Let’s get this out of the way. I’m a born and bred New Yorker. That being the case, I already know what you’re thinking … here comes another damned elitist hipster Yankee to graciously explain to us what a s***hole Jacksonville is compared to The Big Crapple — which is a fair assumption!
However, after I moved here last summer, it didn’t take much time for me to ditch my snooty attitude and be won over by the First Coast. But that doesn’t mean I can’t still recognize some things I miss about living in NYC that it wouldn’t hurt for Jacksonville to adopt. And, just to prove I’m not one of those assholes who thinks the entire universe revolves around the five boroughs and anywhere north of Westchester and south of Rockaway Beach might as well be comprised entirely of thatched roof and bamboo jungle encampments, I’ll also list a few advantages Jax has over my hometown.
Three Things I Miss:
Being able to walk everywhere. Due to its compressed size, grid-like layout and extensive sidewalk network, Manhattan, where I grew up, is a breeze to navigate on foot. Considering there are few things in life I hate more than sitting in traffic, this is ideal. In Jacksonville, while one can walk around isolated pockets of the city easily enough, you can’t wander too far before coming across an impassable roadway, unfriendly blight or other stretch of ground-based infrastructure that was clearly not designed with any regard for pedestrians.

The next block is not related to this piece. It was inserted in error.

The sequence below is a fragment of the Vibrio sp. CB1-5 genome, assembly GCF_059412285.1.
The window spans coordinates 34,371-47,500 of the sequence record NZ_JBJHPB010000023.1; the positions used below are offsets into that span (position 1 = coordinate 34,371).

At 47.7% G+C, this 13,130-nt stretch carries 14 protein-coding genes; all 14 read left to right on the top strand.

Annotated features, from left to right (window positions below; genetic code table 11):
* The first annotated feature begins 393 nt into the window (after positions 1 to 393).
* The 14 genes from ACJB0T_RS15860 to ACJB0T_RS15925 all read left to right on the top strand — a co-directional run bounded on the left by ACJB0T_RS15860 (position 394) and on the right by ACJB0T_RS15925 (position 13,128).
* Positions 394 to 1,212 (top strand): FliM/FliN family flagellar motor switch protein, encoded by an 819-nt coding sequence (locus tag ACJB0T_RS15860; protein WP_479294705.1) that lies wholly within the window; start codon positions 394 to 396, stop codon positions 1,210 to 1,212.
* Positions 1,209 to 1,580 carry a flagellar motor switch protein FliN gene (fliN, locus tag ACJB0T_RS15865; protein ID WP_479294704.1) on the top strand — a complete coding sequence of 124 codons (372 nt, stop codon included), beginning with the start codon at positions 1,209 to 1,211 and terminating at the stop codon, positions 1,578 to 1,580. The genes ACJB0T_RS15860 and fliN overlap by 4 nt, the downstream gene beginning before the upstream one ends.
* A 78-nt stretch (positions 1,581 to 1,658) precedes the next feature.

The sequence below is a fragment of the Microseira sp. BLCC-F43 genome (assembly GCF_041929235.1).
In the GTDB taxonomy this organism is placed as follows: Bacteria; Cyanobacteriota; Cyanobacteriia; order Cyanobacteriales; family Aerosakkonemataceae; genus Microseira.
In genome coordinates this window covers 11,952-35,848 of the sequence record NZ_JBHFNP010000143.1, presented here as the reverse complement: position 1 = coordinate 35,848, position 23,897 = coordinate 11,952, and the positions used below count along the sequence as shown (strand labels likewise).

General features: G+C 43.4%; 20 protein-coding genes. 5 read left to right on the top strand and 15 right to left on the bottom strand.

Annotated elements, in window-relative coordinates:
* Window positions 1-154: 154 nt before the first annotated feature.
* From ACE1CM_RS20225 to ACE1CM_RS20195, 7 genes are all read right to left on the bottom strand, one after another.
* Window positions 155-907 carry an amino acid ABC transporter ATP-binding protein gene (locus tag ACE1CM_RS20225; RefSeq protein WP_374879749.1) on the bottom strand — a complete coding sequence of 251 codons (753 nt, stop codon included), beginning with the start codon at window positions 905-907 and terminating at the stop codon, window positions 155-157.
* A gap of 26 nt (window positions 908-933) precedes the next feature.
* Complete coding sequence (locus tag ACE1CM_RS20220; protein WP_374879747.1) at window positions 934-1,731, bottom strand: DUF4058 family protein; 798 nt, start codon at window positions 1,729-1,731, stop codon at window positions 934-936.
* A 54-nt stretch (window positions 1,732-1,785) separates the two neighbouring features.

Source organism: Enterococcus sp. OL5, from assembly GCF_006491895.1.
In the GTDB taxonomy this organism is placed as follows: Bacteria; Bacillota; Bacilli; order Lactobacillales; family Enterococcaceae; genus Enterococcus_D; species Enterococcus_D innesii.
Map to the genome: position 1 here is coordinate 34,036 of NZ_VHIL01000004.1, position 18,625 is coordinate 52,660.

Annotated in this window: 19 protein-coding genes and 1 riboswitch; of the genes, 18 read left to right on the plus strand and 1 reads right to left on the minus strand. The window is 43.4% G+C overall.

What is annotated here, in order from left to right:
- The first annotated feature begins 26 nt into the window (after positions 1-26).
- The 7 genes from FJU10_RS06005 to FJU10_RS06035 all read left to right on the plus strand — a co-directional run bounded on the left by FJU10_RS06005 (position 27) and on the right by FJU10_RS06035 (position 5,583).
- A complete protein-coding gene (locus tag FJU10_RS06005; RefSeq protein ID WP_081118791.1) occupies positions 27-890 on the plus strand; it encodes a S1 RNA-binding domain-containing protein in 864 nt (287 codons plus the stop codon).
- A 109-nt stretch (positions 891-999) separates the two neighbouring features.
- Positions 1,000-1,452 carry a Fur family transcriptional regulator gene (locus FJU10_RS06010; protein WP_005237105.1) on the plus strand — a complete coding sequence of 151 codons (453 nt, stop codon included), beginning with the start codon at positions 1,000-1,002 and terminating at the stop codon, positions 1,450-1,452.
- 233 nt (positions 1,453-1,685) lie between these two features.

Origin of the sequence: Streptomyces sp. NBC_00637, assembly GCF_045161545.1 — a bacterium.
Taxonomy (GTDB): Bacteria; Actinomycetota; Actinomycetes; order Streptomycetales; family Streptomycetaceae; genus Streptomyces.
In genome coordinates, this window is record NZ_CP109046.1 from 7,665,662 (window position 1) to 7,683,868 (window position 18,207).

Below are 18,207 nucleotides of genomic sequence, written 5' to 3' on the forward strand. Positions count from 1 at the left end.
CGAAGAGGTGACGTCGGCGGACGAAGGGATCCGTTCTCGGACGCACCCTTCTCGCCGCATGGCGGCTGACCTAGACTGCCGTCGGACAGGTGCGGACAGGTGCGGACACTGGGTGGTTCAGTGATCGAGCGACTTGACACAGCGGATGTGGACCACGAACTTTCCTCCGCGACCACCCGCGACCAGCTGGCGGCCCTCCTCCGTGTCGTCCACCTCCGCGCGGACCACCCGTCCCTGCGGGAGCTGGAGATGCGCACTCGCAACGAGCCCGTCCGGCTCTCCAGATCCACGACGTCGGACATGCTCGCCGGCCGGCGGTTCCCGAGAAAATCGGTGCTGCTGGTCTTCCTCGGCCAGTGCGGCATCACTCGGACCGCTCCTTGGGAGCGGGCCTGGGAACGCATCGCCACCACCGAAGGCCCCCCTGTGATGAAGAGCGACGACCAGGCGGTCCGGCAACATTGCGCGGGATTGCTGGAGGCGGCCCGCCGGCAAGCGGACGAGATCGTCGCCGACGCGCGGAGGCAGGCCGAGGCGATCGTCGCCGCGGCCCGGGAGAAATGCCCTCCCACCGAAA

Takeout options. I love living in Riverside, but man, my adopted ‘hood would feel a lot more like home if I could find some decent takeout Pad Thai. Is that really too much to ask? While the dizzying array of delicious cuisines within a 10-block radius of where I grew up is perhaps an unrealistic standard, I would appreciate more than the precious few options I have for finding a happy medium between Burger King and Black Sheep.
Bigger music venues. NYC is home to world-class venues (from ornate historic theaters to character-filled DIY stages) that artists would want to play even if they were located in the middle of the Sahara. Jax has weird dive bars with dark stages off in the corner and atrocious sight lines. Attracting high-quality touring acts starts with giving them appealing places to play.
Three Things That Are Better:
Cost of living. Even if I did think NYC was quantifiably and definitively superior to Jax in every respect, it wouldn’t matter because nobody besides Chinese manufacturing magnates and smelly hipsters who live in 300-square-foot closets with 19 roommates can afford to live there. It’s not worth it. In Jax, my affordable rent nets me a spacious kitchen and a prime location smack dab in the middle of a cool neighborhood. The average cost of such amenities in Manhattan? $3.2 billion a month. It’s true. Look it up.
Actual character. The historic funkiness of Riverside. The sandstone of San Marco. The laid-back party vibe of the beaches. These neighborhoods have the sort of offbeat sense of individual character that different areas of NYC used to have before most of the city became a corporatized playground for the rich.
Taste in music. God, hipsters in New York have the worst taste in music, with all their annoying EDM and s***ty indie rock bands. People down here actually stop me on the street to comment on my Drive-By Truckers T-shirts. This is a very good thing.